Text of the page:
Summary: Apostles, Pt. 22
SOMETIMES PETER, BUT NEVER JUDAS (JOHN 21:1-22)
A group of prospectors set out from Bannock, Montana (then capital of the state), in search of gold. They went through many hardships and several of their little company died en route. Finally they were overtaken by the Indians who took their good horses, leaving them with only a few limping old ponies. Then they threatened them, telling them to get back to Bannock and stay there, for if they overtook them again, they would murder the lot of them.
Defeated, discouraged and downhearted, the prospectors sought to make their way back to the capital city. On one occasion as they tethered out the limping ponies on a creekside, one of the men casually picked up a little stone from the creek bed. He called to his buddy for a hammer and upon cracking the rock, he said, “It looks as though there may be gold here.” The two of them panned gold the rest of the afternoon and managed to realize twelve dollars’ worth. The entire little company panned gold the next day in the same creek and realized fifty dollars, a great sum in those days. They said to one another: “We have struck it!” They made their way back to Bannock and vowed not to breathe a word concerning this gold strike. They secretively set about re-equipping themselves with supplies for another prospecting trip. But when they got ready to go back, three hundred men followed them.
Who had told on them? No one! Their beaming faces betrayed the secret!
At Jesus’ death the disciples were the greatest bunch of doubters, cowards and losers. Judas hanged himself, Peter denied Christ three times and all of them stood far away when Jesus was crucified (Lk 23:49). After seeing the resurrected Christ, they were transformed men. They built the first church. They were the first evangelists, the first missionaries and the first martyrs, fearlessly withstanding danger and risking death. The transformed lives of the disciples were arguably the strongest evidence of the Resurrection of Jesus Christ. No argument was more convincing.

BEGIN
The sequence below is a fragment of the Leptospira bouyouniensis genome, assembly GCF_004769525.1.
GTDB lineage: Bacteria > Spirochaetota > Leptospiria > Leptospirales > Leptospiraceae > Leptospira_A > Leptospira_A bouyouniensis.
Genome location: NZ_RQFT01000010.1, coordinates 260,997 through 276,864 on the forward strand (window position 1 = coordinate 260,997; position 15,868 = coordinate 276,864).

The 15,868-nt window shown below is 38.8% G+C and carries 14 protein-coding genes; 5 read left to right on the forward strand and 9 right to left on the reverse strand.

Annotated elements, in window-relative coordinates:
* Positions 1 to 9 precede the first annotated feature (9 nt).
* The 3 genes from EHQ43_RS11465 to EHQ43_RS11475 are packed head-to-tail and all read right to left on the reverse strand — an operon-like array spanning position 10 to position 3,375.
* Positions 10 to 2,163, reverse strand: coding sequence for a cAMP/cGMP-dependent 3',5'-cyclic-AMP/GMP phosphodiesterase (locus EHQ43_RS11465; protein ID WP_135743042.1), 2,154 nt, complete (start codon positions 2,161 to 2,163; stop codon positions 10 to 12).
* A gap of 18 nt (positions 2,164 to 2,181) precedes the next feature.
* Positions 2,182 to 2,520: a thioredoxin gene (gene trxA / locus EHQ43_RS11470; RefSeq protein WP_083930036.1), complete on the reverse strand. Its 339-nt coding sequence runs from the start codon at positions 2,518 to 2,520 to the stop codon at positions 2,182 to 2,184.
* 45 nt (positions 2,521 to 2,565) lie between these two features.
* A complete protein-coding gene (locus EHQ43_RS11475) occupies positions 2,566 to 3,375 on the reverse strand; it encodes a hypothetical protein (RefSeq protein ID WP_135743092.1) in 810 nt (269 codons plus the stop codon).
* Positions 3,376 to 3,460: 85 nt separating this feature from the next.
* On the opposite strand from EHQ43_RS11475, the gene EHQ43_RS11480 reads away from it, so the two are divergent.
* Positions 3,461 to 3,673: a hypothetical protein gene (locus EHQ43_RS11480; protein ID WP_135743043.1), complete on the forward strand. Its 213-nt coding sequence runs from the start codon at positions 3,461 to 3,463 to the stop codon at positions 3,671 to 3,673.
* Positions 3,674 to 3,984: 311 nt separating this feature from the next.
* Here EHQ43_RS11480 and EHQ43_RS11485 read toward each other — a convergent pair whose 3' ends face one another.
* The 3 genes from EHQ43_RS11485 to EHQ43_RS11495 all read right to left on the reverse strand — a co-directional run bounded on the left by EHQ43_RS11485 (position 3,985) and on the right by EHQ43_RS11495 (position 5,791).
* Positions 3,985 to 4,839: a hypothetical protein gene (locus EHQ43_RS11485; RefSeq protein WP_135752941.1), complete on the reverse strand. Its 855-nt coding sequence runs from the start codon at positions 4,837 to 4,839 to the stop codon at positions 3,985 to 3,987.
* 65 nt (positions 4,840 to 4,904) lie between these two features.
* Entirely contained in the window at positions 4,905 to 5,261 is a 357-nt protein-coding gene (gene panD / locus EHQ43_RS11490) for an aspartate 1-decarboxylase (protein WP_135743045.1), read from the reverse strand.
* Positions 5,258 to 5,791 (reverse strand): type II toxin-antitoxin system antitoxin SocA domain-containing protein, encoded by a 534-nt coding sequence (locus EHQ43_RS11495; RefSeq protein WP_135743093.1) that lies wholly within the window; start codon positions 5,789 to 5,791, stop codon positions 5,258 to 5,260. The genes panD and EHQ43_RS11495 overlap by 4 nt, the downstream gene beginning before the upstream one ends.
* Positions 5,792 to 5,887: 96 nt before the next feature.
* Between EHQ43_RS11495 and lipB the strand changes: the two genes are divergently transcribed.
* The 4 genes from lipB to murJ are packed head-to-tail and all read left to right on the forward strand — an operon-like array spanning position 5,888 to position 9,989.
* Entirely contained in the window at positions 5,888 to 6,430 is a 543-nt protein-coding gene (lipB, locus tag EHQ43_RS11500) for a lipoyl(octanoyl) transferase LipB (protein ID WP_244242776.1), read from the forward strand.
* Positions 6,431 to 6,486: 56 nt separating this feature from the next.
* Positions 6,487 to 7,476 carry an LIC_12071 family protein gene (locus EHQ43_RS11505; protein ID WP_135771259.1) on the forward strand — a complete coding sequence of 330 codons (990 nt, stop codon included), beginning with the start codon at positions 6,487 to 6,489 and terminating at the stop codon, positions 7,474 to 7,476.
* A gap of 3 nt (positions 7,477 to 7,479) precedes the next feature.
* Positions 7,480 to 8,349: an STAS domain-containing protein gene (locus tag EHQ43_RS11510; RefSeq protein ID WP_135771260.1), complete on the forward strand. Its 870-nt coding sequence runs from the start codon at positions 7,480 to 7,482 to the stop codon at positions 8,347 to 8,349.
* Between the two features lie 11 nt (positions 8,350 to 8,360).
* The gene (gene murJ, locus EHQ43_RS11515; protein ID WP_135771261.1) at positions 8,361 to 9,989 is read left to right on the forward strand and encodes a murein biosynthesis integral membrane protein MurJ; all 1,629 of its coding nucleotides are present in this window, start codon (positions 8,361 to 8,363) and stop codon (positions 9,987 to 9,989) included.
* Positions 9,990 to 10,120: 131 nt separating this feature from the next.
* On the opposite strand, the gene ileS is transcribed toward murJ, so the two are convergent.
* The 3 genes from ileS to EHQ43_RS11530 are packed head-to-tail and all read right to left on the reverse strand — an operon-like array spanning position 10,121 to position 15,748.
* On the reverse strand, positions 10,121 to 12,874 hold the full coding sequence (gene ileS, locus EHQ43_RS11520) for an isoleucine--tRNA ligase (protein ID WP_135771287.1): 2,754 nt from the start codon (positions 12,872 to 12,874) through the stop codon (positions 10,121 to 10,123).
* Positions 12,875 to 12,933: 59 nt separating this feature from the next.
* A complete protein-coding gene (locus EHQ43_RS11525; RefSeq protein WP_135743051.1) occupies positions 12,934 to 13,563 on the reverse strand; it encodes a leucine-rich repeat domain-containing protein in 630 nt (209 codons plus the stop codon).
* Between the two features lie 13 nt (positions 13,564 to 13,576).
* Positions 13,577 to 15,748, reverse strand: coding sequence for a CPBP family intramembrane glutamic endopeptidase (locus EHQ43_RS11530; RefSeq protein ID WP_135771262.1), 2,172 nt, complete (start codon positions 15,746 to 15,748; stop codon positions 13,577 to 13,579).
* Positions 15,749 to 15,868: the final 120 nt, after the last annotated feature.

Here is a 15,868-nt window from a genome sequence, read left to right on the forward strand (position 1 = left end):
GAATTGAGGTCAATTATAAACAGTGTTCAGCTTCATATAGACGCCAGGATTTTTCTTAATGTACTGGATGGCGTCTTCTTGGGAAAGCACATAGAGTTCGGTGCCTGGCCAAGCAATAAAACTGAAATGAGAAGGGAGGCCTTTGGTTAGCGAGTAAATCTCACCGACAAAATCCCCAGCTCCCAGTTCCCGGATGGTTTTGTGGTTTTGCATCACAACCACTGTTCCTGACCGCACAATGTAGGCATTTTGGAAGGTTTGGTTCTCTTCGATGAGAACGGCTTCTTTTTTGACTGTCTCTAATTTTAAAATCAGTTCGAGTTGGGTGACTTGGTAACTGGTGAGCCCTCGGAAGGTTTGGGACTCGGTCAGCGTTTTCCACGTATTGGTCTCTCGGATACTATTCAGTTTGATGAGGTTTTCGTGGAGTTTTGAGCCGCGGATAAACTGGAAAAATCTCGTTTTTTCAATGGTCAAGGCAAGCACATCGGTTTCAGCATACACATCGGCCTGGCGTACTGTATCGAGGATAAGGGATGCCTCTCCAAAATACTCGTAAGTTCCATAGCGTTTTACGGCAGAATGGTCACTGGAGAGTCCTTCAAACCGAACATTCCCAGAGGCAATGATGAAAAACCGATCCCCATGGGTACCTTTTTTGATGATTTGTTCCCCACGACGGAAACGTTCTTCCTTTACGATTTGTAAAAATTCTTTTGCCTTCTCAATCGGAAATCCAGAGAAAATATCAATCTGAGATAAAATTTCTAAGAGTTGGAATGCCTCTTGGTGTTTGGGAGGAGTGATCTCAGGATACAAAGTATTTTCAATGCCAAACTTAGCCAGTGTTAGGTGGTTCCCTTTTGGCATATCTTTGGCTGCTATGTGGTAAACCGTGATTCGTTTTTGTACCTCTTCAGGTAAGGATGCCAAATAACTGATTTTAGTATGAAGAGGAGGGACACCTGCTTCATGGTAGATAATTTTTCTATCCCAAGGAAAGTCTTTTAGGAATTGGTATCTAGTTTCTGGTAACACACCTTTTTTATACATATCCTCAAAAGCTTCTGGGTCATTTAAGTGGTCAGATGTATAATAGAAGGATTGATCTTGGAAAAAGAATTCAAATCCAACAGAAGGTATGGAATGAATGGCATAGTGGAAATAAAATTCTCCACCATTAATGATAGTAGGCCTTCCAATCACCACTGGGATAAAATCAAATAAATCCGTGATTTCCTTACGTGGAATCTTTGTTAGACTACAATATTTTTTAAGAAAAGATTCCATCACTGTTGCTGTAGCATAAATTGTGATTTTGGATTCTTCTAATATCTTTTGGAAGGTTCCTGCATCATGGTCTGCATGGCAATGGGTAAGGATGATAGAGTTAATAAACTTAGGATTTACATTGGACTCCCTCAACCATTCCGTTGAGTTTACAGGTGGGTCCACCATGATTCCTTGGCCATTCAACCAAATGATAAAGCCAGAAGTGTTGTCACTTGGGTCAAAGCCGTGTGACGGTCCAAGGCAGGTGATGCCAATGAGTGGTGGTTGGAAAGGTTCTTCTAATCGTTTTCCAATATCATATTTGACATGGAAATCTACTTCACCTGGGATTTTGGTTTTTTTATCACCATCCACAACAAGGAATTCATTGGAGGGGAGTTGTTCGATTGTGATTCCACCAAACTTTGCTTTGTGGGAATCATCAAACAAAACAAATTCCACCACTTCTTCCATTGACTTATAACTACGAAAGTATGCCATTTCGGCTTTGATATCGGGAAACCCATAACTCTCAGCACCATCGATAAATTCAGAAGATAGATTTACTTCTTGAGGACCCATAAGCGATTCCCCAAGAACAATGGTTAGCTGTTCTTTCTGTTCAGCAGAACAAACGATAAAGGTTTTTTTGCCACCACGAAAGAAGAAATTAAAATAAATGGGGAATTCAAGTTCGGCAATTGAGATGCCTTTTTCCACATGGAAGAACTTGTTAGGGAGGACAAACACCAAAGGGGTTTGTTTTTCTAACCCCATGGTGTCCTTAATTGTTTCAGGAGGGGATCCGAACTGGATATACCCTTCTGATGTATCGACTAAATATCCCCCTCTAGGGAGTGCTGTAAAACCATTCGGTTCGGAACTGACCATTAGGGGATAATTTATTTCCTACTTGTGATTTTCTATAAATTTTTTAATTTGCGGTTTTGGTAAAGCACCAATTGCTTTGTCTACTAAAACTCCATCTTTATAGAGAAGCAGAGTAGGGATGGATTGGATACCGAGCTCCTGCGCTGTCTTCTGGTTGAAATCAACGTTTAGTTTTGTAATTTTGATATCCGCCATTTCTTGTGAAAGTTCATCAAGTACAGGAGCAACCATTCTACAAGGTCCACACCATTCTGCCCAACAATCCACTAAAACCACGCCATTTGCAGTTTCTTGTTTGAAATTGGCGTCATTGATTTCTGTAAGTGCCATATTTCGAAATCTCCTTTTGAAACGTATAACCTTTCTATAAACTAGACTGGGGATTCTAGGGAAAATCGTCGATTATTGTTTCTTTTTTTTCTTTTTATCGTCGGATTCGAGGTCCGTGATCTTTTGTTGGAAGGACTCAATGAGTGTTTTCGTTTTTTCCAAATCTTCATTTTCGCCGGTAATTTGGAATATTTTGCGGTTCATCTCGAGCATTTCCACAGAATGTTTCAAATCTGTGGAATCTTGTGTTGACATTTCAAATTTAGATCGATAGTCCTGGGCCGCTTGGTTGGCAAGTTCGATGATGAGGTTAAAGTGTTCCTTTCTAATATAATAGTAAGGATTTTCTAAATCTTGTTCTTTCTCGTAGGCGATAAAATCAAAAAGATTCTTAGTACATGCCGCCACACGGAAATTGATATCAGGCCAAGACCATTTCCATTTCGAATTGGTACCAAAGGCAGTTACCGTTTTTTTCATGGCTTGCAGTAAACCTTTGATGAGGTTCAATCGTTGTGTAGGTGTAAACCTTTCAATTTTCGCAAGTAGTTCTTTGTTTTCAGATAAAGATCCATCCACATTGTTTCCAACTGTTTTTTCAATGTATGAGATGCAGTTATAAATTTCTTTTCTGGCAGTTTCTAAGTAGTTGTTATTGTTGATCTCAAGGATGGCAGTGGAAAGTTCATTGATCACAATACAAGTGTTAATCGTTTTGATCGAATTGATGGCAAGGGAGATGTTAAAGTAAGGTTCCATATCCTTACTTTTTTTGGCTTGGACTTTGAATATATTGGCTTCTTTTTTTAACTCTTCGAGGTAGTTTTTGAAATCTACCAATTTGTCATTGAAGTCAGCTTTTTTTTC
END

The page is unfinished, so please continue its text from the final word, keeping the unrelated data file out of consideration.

The Resurrection of Jesus not only meant that Jesus Christ had defeated Satan and conquered death, but that He has returned to claim, redeem and empower the disciples. The disciples had an opportunity to correct themselves, experience God’s power and speak of God’s transforming power in their lives. The disciples had a second chance - well, more like a third chance (v 14). All in all, the Risen Christ appeared to more than five hundred (1 Cor 15:6) over a period of forty days
(Acts 1:3). Almost like until they get it.
What was life like for the knowledgeable fishermen and disciples without the transforming power of the Risen Christ? What does it mean to be given a second chance? How would you respond given an opportunity to make things right? Why does it require both divine intervention and personal courage?
Rise From a Life of Futility to Fruitfulness
21:1 Afterward Jesus appeared again to his disciples, by the Sea of Tiberias. It happened this way: 2 Simon Peter, Thomas (called Didymus), Nathanael from Cana in Galilee, the sons of Zebedee, and two other disciples were together. 3 “I’m going out to fish,” Simon Peter told them, and they said, “We’ll go with you.” So they went out and got into the boat, but that night they caught nothing. 4 Early in the morning, Jesus stood on the shore, but the disciples did not realize that it was Jesus. 5 He called out to them, “Friends, haven’t you any fish?” “No,” they answered. 6 He said, “Throw your net on the right side of the boat and you will find some.” When they did, they were unable to haul the net in because of the large number of fish. (John 21:1-6)